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21 October 2021  


Maria Cullen

Maria Cullen

Maria Cullen



Maria Cullen, a graduate of University College Dublin, was awarded an NUI Travelling Studentship in History in 2019.

““I completed my undergraduate degree in History and French at Trinity College Dublin. I always had a strong interest in international politics, humanitarian aid and the NGO sector. After my BA, I chose to explore these issues further in an MA in International Relations at University College Dublin. As part of my MA studies, I completed an internship with a small NGO in Kigali, Rwanda, which gave me a fascinating professional insight into the interconnected relationships between local civil society organisations and international funding bodies.

Having completed my MA, I was drawn to the merits of analysing the history of humanitarian NGOs as simultaneously global and national political actors. In 2018, I began my PhD at NUI Galway under the supervision of Dr. Kevin O’Sullivan. My research analyses the influence of national political culture on the humanitarian action of the NGOs Oxfam and Médecins Sans Frontières (MSF) in the 1980s. To do this, I look comparatively at the interventions of Oxfam and MSF in three humanitarian crises, namely the post-Khmer Rouge Cambodian crisis, the Ethiopian famine, and the El Salvador civil war. Particular attention is paid to the evolution of human rights as a cornerstone of humanitarian action, along with the politically determined nature of how human rights were operationalised in a Cold War context.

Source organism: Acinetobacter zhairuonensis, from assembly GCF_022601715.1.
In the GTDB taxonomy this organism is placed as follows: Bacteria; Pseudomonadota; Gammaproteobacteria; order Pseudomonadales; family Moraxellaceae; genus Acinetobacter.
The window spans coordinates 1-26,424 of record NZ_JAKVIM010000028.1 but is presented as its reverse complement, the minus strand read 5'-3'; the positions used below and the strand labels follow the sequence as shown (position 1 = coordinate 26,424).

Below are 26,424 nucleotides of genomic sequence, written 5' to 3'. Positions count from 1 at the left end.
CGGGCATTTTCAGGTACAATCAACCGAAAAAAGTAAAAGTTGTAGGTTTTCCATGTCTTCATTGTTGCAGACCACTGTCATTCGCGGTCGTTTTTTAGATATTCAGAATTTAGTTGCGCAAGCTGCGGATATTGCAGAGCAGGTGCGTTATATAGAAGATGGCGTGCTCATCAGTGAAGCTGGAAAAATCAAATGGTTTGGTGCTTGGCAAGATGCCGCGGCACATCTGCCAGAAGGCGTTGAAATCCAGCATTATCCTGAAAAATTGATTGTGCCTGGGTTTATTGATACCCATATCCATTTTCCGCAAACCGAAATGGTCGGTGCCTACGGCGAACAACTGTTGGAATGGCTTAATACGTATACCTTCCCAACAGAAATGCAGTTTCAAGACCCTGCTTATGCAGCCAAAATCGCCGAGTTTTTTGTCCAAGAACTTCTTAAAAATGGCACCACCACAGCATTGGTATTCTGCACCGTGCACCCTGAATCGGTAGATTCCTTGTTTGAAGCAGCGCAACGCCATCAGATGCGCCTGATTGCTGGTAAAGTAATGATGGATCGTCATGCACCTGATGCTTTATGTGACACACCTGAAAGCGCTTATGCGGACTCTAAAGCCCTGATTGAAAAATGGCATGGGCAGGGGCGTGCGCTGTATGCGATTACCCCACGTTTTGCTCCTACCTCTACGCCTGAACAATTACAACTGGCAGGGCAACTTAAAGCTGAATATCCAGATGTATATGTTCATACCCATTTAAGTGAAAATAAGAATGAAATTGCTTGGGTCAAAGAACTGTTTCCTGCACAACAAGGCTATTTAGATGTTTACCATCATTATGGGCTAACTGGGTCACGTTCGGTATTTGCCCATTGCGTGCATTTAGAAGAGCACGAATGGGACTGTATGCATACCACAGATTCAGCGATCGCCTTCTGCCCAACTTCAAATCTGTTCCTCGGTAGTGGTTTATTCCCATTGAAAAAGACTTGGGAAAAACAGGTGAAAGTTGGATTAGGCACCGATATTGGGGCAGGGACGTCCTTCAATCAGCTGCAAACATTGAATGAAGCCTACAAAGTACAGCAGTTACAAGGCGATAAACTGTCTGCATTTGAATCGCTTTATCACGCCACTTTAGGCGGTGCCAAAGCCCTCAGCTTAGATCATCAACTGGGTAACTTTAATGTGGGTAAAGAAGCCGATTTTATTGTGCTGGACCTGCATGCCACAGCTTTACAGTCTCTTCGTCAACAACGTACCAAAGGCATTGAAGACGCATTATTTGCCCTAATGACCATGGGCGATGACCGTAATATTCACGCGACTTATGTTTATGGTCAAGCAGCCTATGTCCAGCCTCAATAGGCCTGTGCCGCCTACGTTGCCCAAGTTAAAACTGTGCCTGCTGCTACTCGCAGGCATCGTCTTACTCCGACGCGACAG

"As an NUI Award holder, I have been able to
fund various research trips abroad to archives
in Paris, Oxford and London. Covid-19 has put a stop to my travelling for now but I am continuing my research remotely, analysing my archival research
and conducting oral history interviews with
humanitarian practitioners over the phone."

Among many conferences and seminars I have attended, I greatly enjoyed taking part in the Global Humanitarian Research Academy, which took place between Mainz and Geneva in the summer of 2019. This experience allowed me to share ideas and learn from both established scholars and fellow early career researchers also working on humanitarian history. I am looking forward to sharing my research at more conferences soon, although they may be virtual for the next while!

As an NUI Award holder, I have been able to fund various research trips abroad to archives in Paris, Oxford and London. Covid-19 has put a stop to my travelling for now but I am continuing my research remotely, analysing my archival research and conducting oral history interviews with humanitarian practitioners over the phone.

I would highly recommend applying for an NUI Award. I have only held my award for a year but I have already felt the benefits that it brings in terms of supporting international research and making lasting connections with like-minded researchers across Ireland.”